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It could be that your loved ones are experimenting with one or more of a wide variety of intoxicating substances that are as close as your kitchen drawer, medicine cabinet, or garage. There has been increased popularity and use of heroin and LSD (“acid”), as well as “pot” (marijuana), which is up to ten times more potent than it was just a few years ago. Authorities report that people in their teens and early 20s are being targeted as the next big market for heroin, a drug that has long declined among adult populations. Reports show that heroin is even more accessible than marijuana or alcohol.
Marijuana and other illicit drugs get a lot of news coverage, but there are other less sinister, potentially more dangerous sources of getting high. Potent concoctions of common household glues, solvents, and aerosols, prescription pain medications like Oxycontin and Vicodin, or even some plants found in your yard. Some adults are even getting a buzz off of massive doses of certain vitamins.
Adults think they’re invincible, so they’ll try anything. They could experiment with huffing aerosol propellants, glues, gasoline, or paint. Or, they could be crushing cold medications and sniffing them like cocaine or guzzling liquid cold medicines. Still, others experiment with harder illegal drugs like ecstasy, crystal meth, crack, cocaine, LSD, or heroin, which are all highly addictive.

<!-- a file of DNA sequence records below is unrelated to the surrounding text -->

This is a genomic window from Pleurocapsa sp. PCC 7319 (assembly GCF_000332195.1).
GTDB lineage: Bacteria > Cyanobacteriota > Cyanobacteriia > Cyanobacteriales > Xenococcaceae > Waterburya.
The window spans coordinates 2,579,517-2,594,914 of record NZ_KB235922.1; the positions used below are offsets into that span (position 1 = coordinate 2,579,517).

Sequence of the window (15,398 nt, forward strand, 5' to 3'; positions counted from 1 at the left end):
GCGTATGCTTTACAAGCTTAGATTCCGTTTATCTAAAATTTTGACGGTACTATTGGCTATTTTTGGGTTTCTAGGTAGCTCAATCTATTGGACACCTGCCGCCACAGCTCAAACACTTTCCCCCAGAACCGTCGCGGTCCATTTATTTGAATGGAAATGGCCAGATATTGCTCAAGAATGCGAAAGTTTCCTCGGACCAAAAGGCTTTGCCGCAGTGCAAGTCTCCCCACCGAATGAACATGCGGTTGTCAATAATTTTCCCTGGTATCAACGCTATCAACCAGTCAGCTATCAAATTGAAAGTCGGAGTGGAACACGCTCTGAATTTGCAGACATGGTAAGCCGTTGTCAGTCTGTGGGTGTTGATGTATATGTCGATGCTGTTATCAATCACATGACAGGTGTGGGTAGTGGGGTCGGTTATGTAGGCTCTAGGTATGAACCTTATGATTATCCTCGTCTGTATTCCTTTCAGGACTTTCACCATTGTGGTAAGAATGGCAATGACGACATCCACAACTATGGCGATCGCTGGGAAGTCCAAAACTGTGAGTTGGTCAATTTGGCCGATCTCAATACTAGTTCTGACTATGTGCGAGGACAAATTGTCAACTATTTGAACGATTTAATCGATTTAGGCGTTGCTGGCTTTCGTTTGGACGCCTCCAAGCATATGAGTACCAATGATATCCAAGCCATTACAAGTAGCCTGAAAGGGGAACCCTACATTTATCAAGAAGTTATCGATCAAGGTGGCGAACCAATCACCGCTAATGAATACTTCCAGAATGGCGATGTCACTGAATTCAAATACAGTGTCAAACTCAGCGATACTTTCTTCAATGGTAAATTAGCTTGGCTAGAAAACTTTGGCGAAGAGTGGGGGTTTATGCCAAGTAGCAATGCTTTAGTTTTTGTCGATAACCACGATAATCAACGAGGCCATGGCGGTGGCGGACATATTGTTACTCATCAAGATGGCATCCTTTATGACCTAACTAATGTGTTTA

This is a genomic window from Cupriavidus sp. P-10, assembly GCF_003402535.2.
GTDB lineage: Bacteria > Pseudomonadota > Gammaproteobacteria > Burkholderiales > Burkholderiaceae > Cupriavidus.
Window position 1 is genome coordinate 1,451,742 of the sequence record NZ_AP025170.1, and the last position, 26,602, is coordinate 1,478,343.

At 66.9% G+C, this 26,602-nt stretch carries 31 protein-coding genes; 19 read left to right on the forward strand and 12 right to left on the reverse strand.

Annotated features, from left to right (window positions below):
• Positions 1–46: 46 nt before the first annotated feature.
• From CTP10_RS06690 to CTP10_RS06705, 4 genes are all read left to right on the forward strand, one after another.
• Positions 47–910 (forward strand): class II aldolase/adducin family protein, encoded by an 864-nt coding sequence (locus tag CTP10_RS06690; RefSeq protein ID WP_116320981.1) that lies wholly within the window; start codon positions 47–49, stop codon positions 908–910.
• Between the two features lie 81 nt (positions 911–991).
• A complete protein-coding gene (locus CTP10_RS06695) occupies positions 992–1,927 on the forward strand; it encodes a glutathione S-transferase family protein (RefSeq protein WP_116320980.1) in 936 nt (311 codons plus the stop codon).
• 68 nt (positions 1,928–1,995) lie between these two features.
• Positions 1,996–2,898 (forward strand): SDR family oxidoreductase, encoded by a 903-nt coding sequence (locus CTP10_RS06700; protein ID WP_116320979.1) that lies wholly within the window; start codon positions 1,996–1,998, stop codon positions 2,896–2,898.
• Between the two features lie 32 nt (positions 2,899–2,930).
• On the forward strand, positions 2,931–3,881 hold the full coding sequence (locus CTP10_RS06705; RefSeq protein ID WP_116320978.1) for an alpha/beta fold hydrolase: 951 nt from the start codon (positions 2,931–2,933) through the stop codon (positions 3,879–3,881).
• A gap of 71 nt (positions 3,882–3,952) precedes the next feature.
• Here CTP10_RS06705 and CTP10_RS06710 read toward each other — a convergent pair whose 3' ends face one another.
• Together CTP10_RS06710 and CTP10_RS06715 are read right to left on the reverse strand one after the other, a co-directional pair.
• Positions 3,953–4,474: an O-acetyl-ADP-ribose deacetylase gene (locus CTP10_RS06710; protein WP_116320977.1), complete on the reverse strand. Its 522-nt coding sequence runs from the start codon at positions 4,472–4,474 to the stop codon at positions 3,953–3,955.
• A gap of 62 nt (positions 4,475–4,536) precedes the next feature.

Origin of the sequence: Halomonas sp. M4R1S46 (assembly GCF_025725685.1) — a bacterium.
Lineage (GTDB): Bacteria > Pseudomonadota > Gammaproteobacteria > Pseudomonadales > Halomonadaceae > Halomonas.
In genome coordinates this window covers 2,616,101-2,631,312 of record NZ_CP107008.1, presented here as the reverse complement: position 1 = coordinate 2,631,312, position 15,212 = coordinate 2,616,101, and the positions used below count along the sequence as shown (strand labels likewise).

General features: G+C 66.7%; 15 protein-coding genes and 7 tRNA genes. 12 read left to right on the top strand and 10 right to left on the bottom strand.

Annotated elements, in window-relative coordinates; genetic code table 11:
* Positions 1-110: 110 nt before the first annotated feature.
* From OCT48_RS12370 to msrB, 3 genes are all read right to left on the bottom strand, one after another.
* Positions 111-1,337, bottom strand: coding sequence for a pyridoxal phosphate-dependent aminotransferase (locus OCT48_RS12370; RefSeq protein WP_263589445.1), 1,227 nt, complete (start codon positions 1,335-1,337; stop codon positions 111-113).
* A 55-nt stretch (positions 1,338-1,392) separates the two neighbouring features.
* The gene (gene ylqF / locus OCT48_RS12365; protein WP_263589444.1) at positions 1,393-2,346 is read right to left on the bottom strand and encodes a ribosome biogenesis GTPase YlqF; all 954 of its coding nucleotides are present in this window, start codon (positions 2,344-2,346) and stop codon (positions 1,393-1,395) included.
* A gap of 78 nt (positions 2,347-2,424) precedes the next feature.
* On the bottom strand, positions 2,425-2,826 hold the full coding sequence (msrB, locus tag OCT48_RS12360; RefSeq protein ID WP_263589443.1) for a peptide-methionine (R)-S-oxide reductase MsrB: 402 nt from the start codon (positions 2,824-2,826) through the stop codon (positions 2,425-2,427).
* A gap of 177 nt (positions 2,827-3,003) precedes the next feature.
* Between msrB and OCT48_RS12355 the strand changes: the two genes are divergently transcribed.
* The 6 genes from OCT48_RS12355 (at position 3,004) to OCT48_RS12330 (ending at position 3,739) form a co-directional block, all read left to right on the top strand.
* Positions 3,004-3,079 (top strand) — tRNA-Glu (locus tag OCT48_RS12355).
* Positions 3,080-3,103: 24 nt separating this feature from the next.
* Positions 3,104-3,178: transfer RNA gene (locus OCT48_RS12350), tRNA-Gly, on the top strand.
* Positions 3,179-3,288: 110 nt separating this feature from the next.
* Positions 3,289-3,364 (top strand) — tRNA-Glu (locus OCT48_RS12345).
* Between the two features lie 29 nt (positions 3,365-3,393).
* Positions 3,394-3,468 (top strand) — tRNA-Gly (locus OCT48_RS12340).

When Does Addiction Start?
Most adults involved with drugs say their experimentation began in the 7th or 8th grade; some as early as the 5th or 6th grade. Most say they got introduced to drugs or alcohol when staying overnight at a friend’s home or youth events. Others were introduced to drugs or alcohol when attending parties – usually, parties where older people are present and parents are absent, distracted, or don’t care.
There’s a difference between experimenting with drugs and being addicted. However, experimentation is no less dangerous since we hear stories every day of the deaths of first-time users. And experimenting with any drug that produces a “high” can lead to addiction if it goes on long enough. Some drugs are so addictive that they can lead to a lifetime of addiction with their very first use.
There’s nothing more gut-wrenching for a person than dealing with their loved one’s drug addiction. Watch a few episodes of the show “Intervention” on television, and you’ll see what living with an addict is like. It’s a constant nightmare, not just for the loved one but for the entire family. The lying, stealing, fits of anger, run-ins with the law, and constant fear that the loved one will overdose can destroy and bankrupt a family. And it won’t get better without treatment and ongoing support, sometimes spanning the addict’s entire life.